Sunday, April 11, 2021

An early, edible spring

Early spring on the stone table. 

Field garlic, some dandelion rosettes, dandelion flowers (their petals destined for tartlets for a forage picnic); ground ivy (Glechoma hedera) in the tiny dish at the back - it is quite minty in flavor and is very beautiful in lawns; no idea why people spray it.  

And early violets, henbit (Lamium amplexicaule), and chickweed. I'm working more with chickweeds this season: Their fresh flavor is like cornsilk. 

The little blue vase of yellow flowers holds coltsfoot - Tussilago farfara, a sub-alpine perennial from Europe and Asia that is now quite at home on this continent, where it invades disturbed ground and roadsides.


Edible Spring Plants: NYBG class, 27 May


  1. I love ground ivy -- so pretty with its scalloped leaves and delicate flowers; low growing; seemingly delicate, actually resilient. And edible! Who knew?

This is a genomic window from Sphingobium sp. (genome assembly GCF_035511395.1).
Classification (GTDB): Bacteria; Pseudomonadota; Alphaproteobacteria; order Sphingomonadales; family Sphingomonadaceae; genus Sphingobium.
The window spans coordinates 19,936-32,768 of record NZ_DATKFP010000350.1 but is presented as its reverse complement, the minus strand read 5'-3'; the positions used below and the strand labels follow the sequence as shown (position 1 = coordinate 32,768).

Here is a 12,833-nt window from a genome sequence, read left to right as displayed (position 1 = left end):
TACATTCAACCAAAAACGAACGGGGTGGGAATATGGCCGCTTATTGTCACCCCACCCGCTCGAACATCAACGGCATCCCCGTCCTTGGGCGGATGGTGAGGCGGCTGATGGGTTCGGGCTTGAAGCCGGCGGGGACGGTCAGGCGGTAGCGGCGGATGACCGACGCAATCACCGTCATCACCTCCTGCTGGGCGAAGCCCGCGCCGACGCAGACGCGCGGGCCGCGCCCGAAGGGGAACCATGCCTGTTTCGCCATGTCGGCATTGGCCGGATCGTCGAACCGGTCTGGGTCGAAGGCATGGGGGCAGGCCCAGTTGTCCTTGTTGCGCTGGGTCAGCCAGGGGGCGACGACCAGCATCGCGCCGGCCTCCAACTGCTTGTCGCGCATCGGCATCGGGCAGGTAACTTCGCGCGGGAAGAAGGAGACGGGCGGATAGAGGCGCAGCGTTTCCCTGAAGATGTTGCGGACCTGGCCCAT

It has all the qualities people long for in a ground cover and yet, and yet. . .

    1. Hi Melanie! Yes, indeed. Time to sing the glories of ground ivy. And bees like it. Maybe that's it...people scared of bees?

  2. Yes, hello, hello!
    Don't get me started on bees . . . OK, just this one thing: the gist of my argument is "When there are no more bees, there will be no more food. It's just that simple."
    BTW, I am greatly enjoying your BH&G articles.

  3. Hi, just got your interesting cookbook Weed and Grogg, I like it!
    Gods peace!

  4. This is so inspiring. Many of these weeds are right out my front door (though don't get me started on the ground ivy which is so hard to keep out of the garden beds ;)

    Any chance on getting a copy of your dandelion flower tartlet recipe? I don't think that one is in your book and I'd love to try it with my daughter - our resident flower picker.


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